At some point in my life I remember telling someone about one of these experiences. When I was 14, I went out with a boy on the football team, and his mother drove us to the movie on our first date. There we were in the backseat, and I told him about my epilepsy, as my mother had instructed me to do, to protect him (never was I told that it was about me—I understood that part of the burden of illness was to protect other people from its effects) from being caught off-guard if I had a seizure when we were alone. I remember his mother looking at him in the rear-view mirror, assessing how well she had raised this child before he answered. He didn’t balk or even barely flinch, and he seemed to strangely relish the idea of rising to the challenge. I recalled how he got all chivalrous in that misplaced adolescent way, puffing up his chest and asking what he should do if that happened, how could he protect me? It seemed so bizarre all these years later, so absurd, and I laughed at the memory.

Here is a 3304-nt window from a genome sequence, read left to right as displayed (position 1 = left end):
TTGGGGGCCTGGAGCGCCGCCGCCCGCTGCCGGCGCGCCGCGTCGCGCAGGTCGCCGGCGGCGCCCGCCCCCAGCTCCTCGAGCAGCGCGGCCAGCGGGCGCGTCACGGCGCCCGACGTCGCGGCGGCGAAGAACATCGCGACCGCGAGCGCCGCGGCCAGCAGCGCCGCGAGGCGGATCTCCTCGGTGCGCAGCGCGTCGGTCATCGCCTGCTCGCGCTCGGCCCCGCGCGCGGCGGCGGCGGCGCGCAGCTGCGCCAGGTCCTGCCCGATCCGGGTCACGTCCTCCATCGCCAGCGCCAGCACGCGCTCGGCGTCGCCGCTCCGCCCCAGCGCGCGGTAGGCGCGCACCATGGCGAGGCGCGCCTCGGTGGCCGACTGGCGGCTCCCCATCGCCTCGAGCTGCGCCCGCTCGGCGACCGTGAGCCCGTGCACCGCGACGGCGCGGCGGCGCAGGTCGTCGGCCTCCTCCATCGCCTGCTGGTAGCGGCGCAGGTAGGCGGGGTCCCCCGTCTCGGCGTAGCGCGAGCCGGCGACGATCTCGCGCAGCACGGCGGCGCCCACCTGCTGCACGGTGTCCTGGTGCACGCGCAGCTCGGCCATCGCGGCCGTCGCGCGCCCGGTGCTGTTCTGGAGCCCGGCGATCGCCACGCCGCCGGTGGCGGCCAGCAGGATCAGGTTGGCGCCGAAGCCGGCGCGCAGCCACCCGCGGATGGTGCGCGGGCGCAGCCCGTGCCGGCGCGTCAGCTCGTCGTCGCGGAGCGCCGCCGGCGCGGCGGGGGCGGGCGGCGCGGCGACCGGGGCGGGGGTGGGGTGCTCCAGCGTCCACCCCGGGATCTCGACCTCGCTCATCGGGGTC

My friend’s response to this story was insightful: “Huh. You had epilepsy. And you dated boys on the football team?”
Given the ridiculous nature of those early romantic forays, I have to admit I had never thought of it that way. Other everyday things were ultimately surprising for their normalcy as well. My hips were broken in multiple places on both sides—a tough feat to accomplish unless you get struck with a force so fierce that it breaks the one side and flings you into the concrete so hard you break the other side as well. Yet I delivered two babies naturally, even after my OB told me the only way I might have trouble delivering is if “you know, you had fractured your pelvis or something.” Right Doc--all over the place. What price did I ultimately pay for that? Just a few awkward moments of him looking at me strangely, asking me to stand up naked, then assessing my hips with his eyes and declaring “what the hell. You’ll be fine.”